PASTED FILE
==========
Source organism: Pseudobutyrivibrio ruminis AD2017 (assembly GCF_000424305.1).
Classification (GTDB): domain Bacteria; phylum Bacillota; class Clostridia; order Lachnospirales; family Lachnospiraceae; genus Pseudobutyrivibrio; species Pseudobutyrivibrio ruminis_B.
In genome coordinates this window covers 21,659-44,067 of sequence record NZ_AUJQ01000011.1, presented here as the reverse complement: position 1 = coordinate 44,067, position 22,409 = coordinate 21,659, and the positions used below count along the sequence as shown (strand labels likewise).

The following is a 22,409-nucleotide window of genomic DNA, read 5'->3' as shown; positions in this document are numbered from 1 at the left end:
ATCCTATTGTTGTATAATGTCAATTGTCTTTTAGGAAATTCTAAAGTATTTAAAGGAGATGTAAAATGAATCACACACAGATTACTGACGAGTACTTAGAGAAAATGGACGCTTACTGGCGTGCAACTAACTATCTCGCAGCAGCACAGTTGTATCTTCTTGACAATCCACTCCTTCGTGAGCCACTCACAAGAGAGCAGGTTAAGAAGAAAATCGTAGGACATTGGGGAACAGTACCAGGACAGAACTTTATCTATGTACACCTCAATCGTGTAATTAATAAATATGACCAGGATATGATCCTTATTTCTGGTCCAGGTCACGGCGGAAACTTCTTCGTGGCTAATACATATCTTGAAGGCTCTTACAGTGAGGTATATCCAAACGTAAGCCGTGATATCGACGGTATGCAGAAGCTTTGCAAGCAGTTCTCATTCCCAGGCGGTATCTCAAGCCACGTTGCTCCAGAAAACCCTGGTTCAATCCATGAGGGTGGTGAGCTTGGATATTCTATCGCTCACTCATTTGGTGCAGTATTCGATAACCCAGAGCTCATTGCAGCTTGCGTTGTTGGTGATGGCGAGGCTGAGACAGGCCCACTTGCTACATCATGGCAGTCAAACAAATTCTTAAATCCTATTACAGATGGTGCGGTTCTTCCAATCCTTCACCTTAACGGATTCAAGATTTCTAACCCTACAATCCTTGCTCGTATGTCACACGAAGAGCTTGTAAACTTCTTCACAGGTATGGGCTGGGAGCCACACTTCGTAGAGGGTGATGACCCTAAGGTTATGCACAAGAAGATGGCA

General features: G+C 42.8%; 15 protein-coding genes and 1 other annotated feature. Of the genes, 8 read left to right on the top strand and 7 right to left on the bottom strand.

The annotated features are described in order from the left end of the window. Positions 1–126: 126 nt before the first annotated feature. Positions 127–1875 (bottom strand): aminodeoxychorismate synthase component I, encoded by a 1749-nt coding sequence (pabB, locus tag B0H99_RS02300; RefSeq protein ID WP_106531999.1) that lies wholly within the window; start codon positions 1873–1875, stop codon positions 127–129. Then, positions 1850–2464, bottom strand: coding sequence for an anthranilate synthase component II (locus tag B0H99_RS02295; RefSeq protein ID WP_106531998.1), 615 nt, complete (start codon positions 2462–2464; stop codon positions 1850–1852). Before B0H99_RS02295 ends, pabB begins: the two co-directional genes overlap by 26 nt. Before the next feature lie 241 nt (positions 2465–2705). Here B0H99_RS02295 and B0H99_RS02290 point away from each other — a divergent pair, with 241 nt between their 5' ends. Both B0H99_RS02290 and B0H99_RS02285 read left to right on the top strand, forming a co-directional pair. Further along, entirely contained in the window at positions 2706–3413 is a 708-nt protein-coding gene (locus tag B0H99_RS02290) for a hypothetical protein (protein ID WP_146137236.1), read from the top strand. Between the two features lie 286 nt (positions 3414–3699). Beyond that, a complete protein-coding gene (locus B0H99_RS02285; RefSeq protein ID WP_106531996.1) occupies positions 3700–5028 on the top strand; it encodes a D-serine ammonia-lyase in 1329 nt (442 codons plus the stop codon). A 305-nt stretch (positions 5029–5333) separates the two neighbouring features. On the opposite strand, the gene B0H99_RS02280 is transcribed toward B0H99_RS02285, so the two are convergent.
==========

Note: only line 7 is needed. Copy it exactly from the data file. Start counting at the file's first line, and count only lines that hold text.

The annotated features are described in order from the left end of the window. Positions 1–126: 126 nt before the first annotated feature. Positions 127–1875 (bottom strand): aminodeoxychorismate synthase component I, encoded by a 1749-nt coding sequence (pabB, locus tag B0H99_RS02300; RefSeq protein ID WP_106531999.1) that lies wholly within the window; start codon positions 1873–1875, stop codon positions 127–129. Then, positions 1850–2464, bottom strand: coding sequence for an anthranilate synthase component II (locus tag B0H99_RS02295; RefSeq protein ID WP_106531998.1), 615 nt, complete (start codon positions 2462–2464; stop codon positions 1850–1852). Before B0H99_RS02295 ends, pabB begins: the two co-directional genes overlap by 26 nt. Before the next feature lie 241 nt (positions 2465–2705). Here B0H99_RS02295 and B0H99_RS02290 point away from each other — a divergent pair, with 241 nt between their 5' ends. Both B0H99_RS02290 and B0H99_RS02285 read left to right on the top strand, forming a co-directional pair. Further along, entirely contained in the window at positions 2706–3413 is a 708-nt protein-coding gene (locus tag B0H99_RS02290) for a hypothetical protein (protein ID WP_146137236.1), read from the top strand. Between the two features lie 286 nt (positions 3414–3699). Beyond that, a complete protein-coding gene (locus B0H99_RS02285; RefSeq protein ID WP_106531996.1) occupies positions 3700–5028 on the top strand; it encodes a D-serine ammonia-lyase in 1329 nt (442 codons plus the stop codon). A 305-nt stretch (positions 5029–5333) separates the two neighbouring features. On the opposite strand, the gene B0H99_RS02280 is transcribed toward B0H99_RS02285, so the two are convergent.